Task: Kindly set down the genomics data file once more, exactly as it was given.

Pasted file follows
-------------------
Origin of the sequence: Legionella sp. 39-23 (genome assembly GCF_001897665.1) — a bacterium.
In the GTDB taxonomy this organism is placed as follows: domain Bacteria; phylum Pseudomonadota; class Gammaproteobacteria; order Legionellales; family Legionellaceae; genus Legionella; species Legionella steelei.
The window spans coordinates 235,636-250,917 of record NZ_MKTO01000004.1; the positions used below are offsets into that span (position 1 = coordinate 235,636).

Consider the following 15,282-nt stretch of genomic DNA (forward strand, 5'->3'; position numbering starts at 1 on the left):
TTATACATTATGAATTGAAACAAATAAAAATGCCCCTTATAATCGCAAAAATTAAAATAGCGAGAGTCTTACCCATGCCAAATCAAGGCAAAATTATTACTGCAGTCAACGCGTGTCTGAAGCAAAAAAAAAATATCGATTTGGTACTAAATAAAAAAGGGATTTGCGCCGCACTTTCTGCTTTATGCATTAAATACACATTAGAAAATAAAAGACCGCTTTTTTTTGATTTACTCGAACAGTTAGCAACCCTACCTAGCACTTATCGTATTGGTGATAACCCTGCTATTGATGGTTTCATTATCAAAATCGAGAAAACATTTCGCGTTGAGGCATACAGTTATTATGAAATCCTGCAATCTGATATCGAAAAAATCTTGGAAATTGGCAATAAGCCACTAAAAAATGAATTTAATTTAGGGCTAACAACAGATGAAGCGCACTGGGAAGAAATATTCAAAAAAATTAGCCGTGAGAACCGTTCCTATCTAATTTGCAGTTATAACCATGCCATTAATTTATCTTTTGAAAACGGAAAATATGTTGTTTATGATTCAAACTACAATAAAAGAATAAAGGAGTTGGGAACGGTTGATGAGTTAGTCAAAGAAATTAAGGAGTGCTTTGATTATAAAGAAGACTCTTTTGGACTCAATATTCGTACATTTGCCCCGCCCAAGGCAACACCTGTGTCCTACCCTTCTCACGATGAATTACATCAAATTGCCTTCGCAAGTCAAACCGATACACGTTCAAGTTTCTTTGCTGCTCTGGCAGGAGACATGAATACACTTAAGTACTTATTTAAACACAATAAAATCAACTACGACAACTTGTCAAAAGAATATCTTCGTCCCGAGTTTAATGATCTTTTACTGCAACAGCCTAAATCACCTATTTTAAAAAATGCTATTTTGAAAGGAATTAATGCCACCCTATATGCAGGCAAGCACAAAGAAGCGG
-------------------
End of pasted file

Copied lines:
Origin of the sequence: Legionella sp. 39-23 (genome assembly GCF_001897665.1) — a bacterium.
In the GTDB taxonomy this organism is placed as follows: domain Bacteria; phylum Pseudomonadota; class Gammaproteobacteria; order Legionellales; family Legionellaceae; genus Legionella; species Legionella steelei.
The window spans coordinates 235,636-250,917 of record NZ_MKTO01000004.1; the positions used below are offsets into that span (position 1 = coordinate 235,636).

Consider the following 15,282-nt stretch of genomic DNA (forward strand, 5'->3'; position numbering starts at 1 on the left):
TTATACATTATGAATTGAAACAAATAAAAATGCCCCTTATAATCGCAAAAATTAAAATAGCGAGAGTCTTACCCATGCCAAATCAAGGCAAAATTATTACTGCAGTCAACGCGTGTCTGAAGCAAAAAAAAAATATCGATTTGGTACTAAATAAAAAAGGGATTTGCGCCGCACTTTCTGCTTTATGCATTAAATACACATTAGAAAATAAAAGACCGCTTTTTTTTGATTTACTCGAACAGTTAGCAACCCTACCTAGCACTTATCGTATTGGTGATAACCCTGCTATTGATGGTTTCATTATCAAAATCGAGAAAACATTTCGCGTTGAGGCATACAGTTATTATGAAATCCTGCAATCTGATATCGAAAAAATCTTGGAAATTGGCAATAAGCCACTAAAAAATGAATTTAATTTAGGGCTAACAACAGATGAAGCGCACTGGGAAGAAATATTCAAAAAAATTAGCCGTGAGAACCGTTCCTATCTAATTTGCAGTTATAACCATGCCATTAATTTATCTTTTGAAAACGGAAAATATGTTGTTTATGATTCAAACTACAATAAAAGAATAAAGGAGTTGGGAACGGTTGATGAGTTAGTCAAAGAAATTAAGGAGTGCTTTGATTATAAAGAAGACTCTTTTGGACTCAATATTCGTACATTTGCCCCGCCCAAGGCAACACCTGTGTCCTACCCTTCTCACGATGAATTACATCAAATTGCCTTCGCAAGTCAAACCGATACACGTTCAAGTTTCTTTGCTGCTCTGGCAGGAGACATGAATACACTTAAGTACTTATTTAAACACAATAAAATCAACTACGACAACTTGTCAAAAGAATATCTTCGTCCCGAGTTTAATGATCTTTTACTGCAACAGCCTAAATCACCTATTTTAAAAAATGCTATTTTGAAAGGAATTAATGCCACCCTATATGCAGGCAAGCACAAAGAAGCGG